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In my iPhone app, I can successfully change language inside the app's Settings (just the user have to restart the app). I use the trick mentioned in this post: link. I made some modification. I store the selected language in NSUserDefaults, and in main.m:

int main(int argc, char *argv[]) {

    NSAutoreleasePool *pool = [[NSAutoreleasePool alloc] init];

    if ( [[NSUserDefaults standardUserDefaults] objectForKey:@"language"] == nil ) {
        [[NSUserDefaults standardUserDefaults] setObject:[NSArray arrayWithObject:@"hu"] forKey:@"AppleLanguages"];
    } else {
        [[NSUserDefaults standardUserDefaults] setObject:[NSArray arrayWithObject:[[NSUserDefaults standardUserDefaults] objectForKey:@"language"]] forKey:@"AppleLanguages"];

    int retVal = UIApplicationMain(argc, argv, nil, nil);
    [pool release];
    return retVal;

The "default" Info.plist file is in english, I placed it in the root of the project. I made a hungarian translation of this, because of app name. This file is InfoPlist.strings, and I placed it in hu.lproj folder. In this file:

CFBundleDisplayName = "Sör";

If I change the language, after restart the app, everything is work fine (nib files, strings), except of app name. It doesn't change...

Can someone tell me what is the problem?

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2 Answers 2

up vote 1 down vote accepted

You have done almost everything you need to do.

You also need to instruct your app that it has a localized app name. You do this by adding the following key to your app's info.plist


set it's type as boolean and it's value to true.

Once you have done this, your app should localize it's name.

You can read more here


One more thing you need to do is create an InfoPlist.strings file in the en.lproj folder and add the same key to it with the English equivalent

CFBundleDisplayName = "<Replace Me>";

Credit for this addition goes to this link

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Yes, you right, but doesn't happen anything, if I add this key to Info.plist. And in the documentation, what does it mean: " The functions that access localized display name information check for the existence of this key before retrieving the information"? –  madik Jun 28 '11 at 13:16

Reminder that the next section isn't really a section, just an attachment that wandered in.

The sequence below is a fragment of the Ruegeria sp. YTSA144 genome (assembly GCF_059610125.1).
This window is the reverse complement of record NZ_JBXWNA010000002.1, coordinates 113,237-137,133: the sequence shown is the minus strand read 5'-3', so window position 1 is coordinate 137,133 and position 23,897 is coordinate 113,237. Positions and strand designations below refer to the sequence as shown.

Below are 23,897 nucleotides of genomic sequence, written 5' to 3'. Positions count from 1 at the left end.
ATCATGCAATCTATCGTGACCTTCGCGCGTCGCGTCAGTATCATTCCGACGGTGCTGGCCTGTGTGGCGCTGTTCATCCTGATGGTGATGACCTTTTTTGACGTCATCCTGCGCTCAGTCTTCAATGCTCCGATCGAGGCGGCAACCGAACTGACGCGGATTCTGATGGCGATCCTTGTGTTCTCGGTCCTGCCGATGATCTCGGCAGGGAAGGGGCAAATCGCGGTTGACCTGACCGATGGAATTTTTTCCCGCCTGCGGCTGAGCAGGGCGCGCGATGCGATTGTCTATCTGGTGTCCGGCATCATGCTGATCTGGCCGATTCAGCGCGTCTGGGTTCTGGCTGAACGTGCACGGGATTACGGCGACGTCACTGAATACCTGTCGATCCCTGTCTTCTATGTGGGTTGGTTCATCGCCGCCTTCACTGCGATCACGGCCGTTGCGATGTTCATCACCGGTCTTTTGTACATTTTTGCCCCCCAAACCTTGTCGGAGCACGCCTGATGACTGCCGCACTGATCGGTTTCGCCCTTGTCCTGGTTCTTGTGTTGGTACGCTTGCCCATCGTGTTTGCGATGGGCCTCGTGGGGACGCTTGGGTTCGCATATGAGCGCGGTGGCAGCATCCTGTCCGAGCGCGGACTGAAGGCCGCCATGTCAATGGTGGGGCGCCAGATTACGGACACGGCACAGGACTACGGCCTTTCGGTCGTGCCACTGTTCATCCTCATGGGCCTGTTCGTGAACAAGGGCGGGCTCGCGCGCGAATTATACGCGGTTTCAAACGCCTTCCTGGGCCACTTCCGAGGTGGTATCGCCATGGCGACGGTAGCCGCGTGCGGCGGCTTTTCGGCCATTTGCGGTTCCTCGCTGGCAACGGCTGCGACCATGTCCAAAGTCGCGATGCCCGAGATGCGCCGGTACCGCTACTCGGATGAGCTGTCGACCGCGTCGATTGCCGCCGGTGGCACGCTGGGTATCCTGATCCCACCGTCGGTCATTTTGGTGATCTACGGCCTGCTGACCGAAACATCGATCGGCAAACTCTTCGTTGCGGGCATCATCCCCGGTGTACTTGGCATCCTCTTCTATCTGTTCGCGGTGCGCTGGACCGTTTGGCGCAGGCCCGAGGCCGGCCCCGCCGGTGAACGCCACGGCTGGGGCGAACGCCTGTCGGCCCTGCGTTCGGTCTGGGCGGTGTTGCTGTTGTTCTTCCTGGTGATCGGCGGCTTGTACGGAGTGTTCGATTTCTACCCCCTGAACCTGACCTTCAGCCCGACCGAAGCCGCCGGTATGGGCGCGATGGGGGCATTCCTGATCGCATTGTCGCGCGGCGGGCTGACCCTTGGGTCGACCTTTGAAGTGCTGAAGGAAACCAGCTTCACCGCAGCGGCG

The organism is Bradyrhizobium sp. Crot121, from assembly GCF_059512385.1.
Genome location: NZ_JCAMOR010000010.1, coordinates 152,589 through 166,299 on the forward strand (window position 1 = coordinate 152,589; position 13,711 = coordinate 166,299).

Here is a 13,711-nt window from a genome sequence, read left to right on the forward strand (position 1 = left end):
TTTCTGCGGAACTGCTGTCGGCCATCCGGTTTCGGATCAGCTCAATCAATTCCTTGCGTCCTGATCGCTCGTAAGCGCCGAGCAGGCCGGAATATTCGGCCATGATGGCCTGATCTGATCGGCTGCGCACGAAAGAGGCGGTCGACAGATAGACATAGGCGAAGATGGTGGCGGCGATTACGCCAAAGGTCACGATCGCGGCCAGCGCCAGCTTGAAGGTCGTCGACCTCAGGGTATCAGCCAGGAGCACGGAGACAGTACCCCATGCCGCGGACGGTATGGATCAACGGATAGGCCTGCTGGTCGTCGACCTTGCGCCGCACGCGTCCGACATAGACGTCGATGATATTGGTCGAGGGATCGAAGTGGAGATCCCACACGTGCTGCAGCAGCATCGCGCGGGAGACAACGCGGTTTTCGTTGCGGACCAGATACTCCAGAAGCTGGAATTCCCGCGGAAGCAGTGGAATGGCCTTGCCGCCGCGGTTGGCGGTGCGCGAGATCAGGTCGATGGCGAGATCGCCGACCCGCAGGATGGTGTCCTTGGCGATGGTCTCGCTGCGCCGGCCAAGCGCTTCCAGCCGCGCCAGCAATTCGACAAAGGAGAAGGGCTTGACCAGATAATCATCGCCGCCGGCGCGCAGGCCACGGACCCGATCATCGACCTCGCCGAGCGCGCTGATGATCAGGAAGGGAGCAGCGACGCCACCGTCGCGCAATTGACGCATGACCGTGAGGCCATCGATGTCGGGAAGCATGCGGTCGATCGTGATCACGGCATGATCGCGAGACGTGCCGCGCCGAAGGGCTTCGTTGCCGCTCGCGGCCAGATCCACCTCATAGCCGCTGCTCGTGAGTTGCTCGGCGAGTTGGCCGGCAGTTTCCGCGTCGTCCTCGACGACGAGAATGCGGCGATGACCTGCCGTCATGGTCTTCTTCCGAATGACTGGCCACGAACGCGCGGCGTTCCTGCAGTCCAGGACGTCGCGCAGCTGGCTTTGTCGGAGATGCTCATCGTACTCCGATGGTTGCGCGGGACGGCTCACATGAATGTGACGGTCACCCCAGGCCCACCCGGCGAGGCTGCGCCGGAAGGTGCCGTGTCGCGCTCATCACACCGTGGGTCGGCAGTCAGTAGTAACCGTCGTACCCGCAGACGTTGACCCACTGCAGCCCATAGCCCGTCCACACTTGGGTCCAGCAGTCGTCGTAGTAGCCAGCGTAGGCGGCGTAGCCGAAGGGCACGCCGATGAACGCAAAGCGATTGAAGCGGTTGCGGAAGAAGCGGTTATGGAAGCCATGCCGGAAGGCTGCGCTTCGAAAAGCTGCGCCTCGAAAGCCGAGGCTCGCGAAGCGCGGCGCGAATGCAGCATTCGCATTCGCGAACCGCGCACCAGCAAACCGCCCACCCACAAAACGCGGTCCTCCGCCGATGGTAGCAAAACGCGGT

See the edit to my answer above –  Mic Pringle Jun 28 '11 at 13:30
I have a question in connection of your edited answer. I mentioned, I have an Info.plist file at the root of the project, and in the build settings, I point to that file. In this file, there is a key too for the name of the app. Till this time, I have only one InfoPlist.strings file in the hu.lproj folder, and I added this file to the project. Now I have to localize this file (and the result of this 'operation' would be that, there will be two InfoPlist.strings files in the right folders)? –  madik Jun 29 '11 at 6:47
I made this change, but the app name doesn't switch to the selected language...the device always displays the english name :S –  madik Jun 29 '11 at 6:57
Did you read through the link I posted on my edit, as it seems that person was able to achieve exactly what you're trying to? –  Mic Pringle Jun 29 '11 at 7:27

Well the app name is read by iOS which is not set to the language that your app is set to. So it will display the name of the app which is set for the system language.

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This is not strictly true, please see my answer –  Mic Pringle Jun 28 '11 at 11:41
True, but will it change if you only change the language via code and not set the OS language? Eq. if my iPhone is in english and via code I change my app to dutch will the OS display the app name in dutch or in english. Since you tell the os that the DisplayName is localized I thought that it would read the display name of the language of the OS since the app language is only set after run it. –  rckoenes Jun 28 '11 at 11:44
To be honest I'm not sure what will happen in this instance as I've only ever localized an app in the usual manner (i.e reflecting the system wide language choice). On second thoughts you may be right, and you may not be able to get the app name to reflect an in-app language change but on the other hand it's quite possible the app name may change for the lifetime the app is running in it's alternate language. I suppose the best way to find out is to give it a go. –  Mic Pringle Jun 28 '11 at 11:57

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